Seattle Area Graphic Designer On Doing What He Loves and Digging the Freelance Life

06/27/2019
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They say 'doing what you love' means never working a day in your life. For Gavin the Graphic Designer, this dream is a reality worth fighting for.

Gavin has been an artist for as long as he can remember, even before he knew what an artist was. In grade school he was always that guy, the one who designed the logo for the robotics club t-shirt or the show poster for the drama group’s next performance. He didn’t major in art in college … but he did develop posters and social media for Phi Beta Kappa and the Computer Science Club. And somewhere along the way he realized that his hobby could be more than a hobby. After school he worked at a print shop. Then, one of the print shop’s customers hired him as their in-house graphic designer. But working for one company doing pretty much the same thing over and over got boring after a while. So Gavin went solo, seeking out clients through Craigslist – and then MyPeopleNow.com.

“I first found MyPeopleNow on Craigslist, and noticed that several parts of the site were broken,” he says. “So I sent them a quick email letting them know, and before I knew it I was working on the site. I’ve made some illustrative graphics and UI stuff so far, and lots of mockups for their redesign.”

What is Gavin’s idea of a graphic designer? “Someone who can convey information visually in a concise way,” he says. And unlike many artists, his idea of graphic design is as much an intellectual as a visual enterprise. “I like the challenge of trying to solve someone’s problem visually. A good graphic designer has to find a way to fit everything their client wants to communicate into a picture that someone might look at for no more than five or ten seconds.”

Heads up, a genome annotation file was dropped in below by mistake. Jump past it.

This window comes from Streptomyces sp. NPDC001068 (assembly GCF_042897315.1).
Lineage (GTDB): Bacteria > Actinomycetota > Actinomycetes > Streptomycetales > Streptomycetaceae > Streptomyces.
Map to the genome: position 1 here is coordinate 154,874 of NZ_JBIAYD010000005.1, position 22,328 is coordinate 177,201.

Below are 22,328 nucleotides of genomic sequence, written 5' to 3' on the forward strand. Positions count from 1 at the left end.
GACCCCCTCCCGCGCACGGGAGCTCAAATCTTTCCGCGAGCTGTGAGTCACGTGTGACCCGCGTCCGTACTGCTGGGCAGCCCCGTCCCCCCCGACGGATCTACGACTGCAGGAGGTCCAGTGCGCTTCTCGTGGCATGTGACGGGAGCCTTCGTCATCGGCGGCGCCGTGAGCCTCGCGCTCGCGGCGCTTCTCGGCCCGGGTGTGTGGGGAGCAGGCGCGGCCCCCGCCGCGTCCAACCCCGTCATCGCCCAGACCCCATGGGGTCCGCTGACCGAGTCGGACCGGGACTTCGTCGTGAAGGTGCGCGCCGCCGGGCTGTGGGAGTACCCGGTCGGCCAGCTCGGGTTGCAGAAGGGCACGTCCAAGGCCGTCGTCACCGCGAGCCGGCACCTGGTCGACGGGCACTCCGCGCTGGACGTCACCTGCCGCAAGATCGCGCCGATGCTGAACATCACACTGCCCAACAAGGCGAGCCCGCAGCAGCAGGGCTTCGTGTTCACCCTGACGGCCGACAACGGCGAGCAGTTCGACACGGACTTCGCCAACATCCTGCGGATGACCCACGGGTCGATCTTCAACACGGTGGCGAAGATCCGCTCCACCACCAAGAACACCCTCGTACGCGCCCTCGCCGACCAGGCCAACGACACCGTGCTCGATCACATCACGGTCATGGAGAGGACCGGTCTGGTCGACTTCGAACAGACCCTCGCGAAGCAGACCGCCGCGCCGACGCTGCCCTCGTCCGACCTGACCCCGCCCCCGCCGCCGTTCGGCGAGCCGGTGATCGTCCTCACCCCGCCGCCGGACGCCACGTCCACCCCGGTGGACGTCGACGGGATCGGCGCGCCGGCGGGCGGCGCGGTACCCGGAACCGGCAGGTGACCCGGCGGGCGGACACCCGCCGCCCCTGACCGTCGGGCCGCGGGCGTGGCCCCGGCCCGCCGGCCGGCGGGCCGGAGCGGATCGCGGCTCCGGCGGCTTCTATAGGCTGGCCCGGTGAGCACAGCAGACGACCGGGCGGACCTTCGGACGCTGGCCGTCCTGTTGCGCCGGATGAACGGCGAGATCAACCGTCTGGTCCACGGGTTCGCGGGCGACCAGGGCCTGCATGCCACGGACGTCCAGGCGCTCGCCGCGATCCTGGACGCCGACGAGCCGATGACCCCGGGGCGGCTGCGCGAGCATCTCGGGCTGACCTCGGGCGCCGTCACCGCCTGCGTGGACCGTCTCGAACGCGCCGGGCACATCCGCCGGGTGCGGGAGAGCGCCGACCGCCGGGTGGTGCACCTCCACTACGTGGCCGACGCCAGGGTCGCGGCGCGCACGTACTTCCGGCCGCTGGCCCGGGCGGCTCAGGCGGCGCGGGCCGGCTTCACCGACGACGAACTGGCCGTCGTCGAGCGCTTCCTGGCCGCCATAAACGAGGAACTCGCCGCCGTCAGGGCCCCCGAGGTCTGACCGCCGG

Most important to his process is communication. “The client always has to be closely involved,” he says. “I’ll create some initial sketches, several designs that offer different ways to communicate their idea. Then we go through a feedback loop – they tell me what works and what doesn’t, and I adjust accordingly. I’m not finished until the client is happy.”

Not many people are fortunate enough to make a living doing what they love. Gavin is almost one of them. “An artist is all I’ve ever wanted to be,” he says. “So doing this professionally is a dream come true. And it’s close to being a sustainable business. Close-ish. In five years I’ll be there.”